A New York State of Brunch

Brunching in NewYork City is a drag.
Late Saturday morning, a craving for an unspecified something sweet and fabulous, but too lazy to deal with the NYC brunch crowd. What’s a girl to do?

It seems that hordes of New Yorkers have officially adopted brunch as the only meal meant to be eaten on weekends. An occasional late-riser, I wholeheartedly embrace any meal service that offers both breakfast and lunch options well into late afternoon.

Clinton Street Baking Company & Restaurant They've expanded, but the wait is still upwards of an hour.
Good Enough To Eat
Would I head to the Upper West Side without a guaranteed seat? Unlikely.
While this popularity surge has inspired shrewd restaurateurs to proffer a myriad of unique, must-try brunch dishes, it also leads to incredibly long wait times.

Can't say I blame them: leisure-time (weekends), exclusivity (small venue, few seats) and scarcity (no reservations, brunch-only) combined with the general populous' desire for status can add up to a tidy profit.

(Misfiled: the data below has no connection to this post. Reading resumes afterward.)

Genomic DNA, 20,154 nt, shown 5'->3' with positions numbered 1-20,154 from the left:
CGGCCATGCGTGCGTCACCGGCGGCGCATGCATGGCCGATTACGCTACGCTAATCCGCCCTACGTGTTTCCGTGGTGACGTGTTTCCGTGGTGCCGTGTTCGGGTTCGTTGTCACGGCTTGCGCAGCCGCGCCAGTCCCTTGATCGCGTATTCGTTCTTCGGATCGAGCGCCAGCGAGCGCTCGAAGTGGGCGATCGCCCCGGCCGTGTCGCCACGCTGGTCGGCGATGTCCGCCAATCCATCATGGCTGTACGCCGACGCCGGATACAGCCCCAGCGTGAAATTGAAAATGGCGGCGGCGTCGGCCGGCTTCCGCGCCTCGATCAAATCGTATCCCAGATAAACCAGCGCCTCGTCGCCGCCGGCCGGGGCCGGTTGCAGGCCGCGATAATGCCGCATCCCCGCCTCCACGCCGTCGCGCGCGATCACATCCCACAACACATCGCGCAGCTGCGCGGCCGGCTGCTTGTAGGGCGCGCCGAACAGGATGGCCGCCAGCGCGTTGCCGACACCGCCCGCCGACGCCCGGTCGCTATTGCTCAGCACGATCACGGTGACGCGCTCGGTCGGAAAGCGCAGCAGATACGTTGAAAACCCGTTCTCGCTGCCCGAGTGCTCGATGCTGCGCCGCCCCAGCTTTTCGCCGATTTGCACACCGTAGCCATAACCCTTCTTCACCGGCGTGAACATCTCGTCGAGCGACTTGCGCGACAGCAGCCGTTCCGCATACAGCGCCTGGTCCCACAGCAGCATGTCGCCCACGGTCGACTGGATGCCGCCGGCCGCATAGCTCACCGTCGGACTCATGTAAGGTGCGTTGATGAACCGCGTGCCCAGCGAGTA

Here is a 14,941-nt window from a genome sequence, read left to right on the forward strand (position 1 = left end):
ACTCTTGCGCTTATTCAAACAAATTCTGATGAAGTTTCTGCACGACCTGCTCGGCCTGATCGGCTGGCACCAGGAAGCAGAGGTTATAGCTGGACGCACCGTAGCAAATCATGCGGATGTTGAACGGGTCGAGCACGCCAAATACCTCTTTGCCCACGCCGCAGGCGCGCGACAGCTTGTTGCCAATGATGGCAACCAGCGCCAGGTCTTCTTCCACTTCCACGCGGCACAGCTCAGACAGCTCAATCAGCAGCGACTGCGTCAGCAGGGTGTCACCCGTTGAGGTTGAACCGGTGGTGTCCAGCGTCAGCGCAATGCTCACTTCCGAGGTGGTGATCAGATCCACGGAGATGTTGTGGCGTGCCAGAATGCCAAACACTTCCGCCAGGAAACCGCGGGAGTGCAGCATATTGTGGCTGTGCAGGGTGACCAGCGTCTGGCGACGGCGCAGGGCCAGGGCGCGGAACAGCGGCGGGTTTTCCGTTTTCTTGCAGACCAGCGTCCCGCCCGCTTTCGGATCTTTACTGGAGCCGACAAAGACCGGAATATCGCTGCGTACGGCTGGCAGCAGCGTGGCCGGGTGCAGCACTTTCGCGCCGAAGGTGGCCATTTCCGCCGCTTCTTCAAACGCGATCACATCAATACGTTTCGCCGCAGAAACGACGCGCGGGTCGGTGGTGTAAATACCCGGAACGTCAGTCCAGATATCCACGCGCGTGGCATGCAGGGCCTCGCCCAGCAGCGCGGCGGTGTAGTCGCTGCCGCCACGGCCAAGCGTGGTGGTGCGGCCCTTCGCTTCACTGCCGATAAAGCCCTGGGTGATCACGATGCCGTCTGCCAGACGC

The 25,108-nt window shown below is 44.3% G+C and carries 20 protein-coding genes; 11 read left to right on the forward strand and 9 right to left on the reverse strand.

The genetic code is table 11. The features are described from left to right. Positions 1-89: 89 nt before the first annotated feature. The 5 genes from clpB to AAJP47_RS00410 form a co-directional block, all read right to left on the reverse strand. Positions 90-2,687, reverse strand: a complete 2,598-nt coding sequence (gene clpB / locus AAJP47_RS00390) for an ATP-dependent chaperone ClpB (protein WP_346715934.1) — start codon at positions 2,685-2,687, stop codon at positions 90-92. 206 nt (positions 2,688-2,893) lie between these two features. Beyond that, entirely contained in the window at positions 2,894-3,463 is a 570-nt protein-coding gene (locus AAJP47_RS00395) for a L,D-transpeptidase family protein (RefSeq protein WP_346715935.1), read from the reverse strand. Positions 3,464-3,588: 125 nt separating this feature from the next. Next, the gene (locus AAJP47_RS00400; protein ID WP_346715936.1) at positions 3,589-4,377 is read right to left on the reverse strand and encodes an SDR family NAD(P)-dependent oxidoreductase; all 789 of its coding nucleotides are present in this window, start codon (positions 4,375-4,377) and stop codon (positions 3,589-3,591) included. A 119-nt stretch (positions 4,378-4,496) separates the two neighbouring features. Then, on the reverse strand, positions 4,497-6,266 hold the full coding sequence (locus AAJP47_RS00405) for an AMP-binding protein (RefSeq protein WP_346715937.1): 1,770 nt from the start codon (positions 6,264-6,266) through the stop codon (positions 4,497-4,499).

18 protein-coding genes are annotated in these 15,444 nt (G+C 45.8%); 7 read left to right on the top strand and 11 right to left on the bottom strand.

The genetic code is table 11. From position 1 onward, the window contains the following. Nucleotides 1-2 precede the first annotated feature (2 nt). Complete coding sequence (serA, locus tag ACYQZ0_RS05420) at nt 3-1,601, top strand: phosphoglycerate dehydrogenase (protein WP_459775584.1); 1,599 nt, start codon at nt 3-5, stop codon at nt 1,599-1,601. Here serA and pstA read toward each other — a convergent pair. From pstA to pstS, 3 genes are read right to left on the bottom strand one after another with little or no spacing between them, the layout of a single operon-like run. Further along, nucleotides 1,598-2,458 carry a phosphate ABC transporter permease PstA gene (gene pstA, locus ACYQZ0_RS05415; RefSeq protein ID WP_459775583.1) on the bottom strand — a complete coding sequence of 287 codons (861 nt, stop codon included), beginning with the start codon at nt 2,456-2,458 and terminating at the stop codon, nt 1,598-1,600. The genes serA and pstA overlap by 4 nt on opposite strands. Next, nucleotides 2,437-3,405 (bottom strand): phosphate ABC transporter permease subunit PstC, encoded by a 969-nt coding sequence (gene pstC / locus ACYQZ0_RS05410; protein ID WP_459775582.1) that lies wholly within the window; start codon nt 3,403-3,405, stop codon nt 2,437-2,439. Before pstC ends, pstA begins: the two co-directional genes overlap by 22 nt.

However, I’m not someone who consistently values exclusive status. No matter how lauded, I generally won’t wait 2 hours for a dish I could recreate in 30 minutes or less. If a certain dish employs techniques far out of my reach, I might wait for an hour or so, but only if I can sit and wait at the bar (or any nearby bar, truth be told).

Besides, being surrounded by crowds of hungover late-night neophytes and selfie-shooting tourists toting the often-surly contents of strollers is not something I like to experience before I’ve had my morning coffee.

For me, time wasted at brunch needs to feel like time well-spent:

Step 1: Assemble bottomless mimosa pitcher; pour in glass.
Step 2: Peruse a few books.
Step 3: Assess leftovers in the fridge.
Step 4: Have another mimosa.
Step 5: Make a glorious brunch for one.

All this while cheerfully remaining in my pajamas. Stay tuned for the recipe.